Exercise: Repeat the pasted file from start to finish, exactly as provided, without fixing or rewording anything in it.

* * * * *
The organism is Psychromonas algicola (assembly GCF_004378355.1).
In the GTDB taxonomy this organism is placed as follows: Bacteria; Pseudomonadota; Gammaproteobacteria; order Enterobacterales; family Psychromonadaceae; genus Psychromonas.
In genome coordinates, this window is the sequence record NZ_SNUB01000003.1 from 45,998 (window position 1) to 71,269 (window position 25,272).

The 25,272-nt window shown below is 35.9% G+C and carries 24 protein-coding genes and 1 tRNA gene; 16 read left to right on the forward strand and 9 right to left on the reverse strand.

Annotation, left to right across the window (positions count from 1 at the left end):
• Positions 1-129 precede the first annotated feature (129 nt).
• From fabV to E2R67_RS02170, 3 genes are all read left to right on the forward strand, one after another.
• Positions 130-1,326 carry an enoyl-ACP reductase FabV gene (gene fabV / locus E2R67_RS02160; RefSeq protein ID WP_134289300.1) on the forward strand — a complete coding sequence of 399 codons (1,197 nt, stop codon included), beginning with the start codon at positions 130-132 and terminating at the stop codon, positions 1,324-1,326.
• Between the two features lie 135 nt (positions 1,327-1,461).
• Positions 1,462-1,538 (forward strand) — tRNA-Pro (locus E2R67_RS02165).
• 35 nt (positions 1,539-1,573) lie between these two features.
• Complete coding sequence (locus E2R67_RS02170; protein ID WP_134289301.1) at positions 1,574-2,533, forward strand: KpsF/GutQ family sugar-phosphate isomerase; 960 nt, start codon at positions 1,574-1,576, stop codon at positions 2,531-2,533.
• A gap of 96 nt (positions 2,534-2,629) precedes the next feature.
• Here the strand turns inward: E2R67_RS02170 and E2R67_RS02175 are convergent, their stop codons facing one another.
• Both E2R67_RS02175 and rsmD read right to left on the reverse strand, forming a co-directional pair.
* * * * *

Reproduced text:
The organism is Psychromonas algicola (assembly GCF_004378355.1).
In the GTDB taxonomy this organism is placed as follows: Bacteria; Pseudomonadota; Gammaproteobacteria; order Enterobacterales; family Psychromonadaceae; genus Psychromonas.
In genome coordinates, this window is the sequence record NZ_SNUB01000003.1 from 45,998 (window position 1) to 71,269 (window position 25,272).

The 25,272-nt window shown below is 35.9% G+C and carries 24 protein-coding genes and 1 tRNA gene; 16 read left to right on the forward strand and 9 right to left on the reverse strand.

Annotation, left to right across the window (positions count from 1 at the left end):
• Positions 1-129 precede the first annotated feature (129 nt).
• From fabV to E2R67_RS02170, 3 genes are all read left to right on the forward strand, one after another.
• Positions 130-1,326 carry an enoyl-ACP reductase FabV gene (gene fabV / locus E2R67_RS02160; RefSeq protein ID WP_134289300.1) on the forward strand — a complete coding sequence of 399 codons (1,197 nt, stop codon included), beginning with the start codon at positions 130-132 and terminating at the stop codon, positions 1,324-1,326.
• Between the two features lie 135 nt (positions 1,327-1,461).
• Positions 1,462-1,538 (forward strand) — tRNA-Pro (locus E2R67_RS02165).
• 35 nt (positions 1,539-1,573) lie between these two features.
• Complete coding sequence (locus E2R67_RS02170; protein ID WP_134289301.1) at positions 1,574-2,533, forward strand: KpsF/GutQ family sugar-phosphate isomerase; 960 nt, start codon at positions 1,574-1,576, stop codon at positions 2,531-2,533.
• A gap of 96 nt (positions 2,534-2,629) precedes the next feature.
• Here the strand turns inward: E2R67_RS02170 and E2R67_RS02175 are convergent, their stop codons facing one another.
• Both E2R67_RS02175 and rsmD read right to left on the reverse strand, forming a co-directional pair.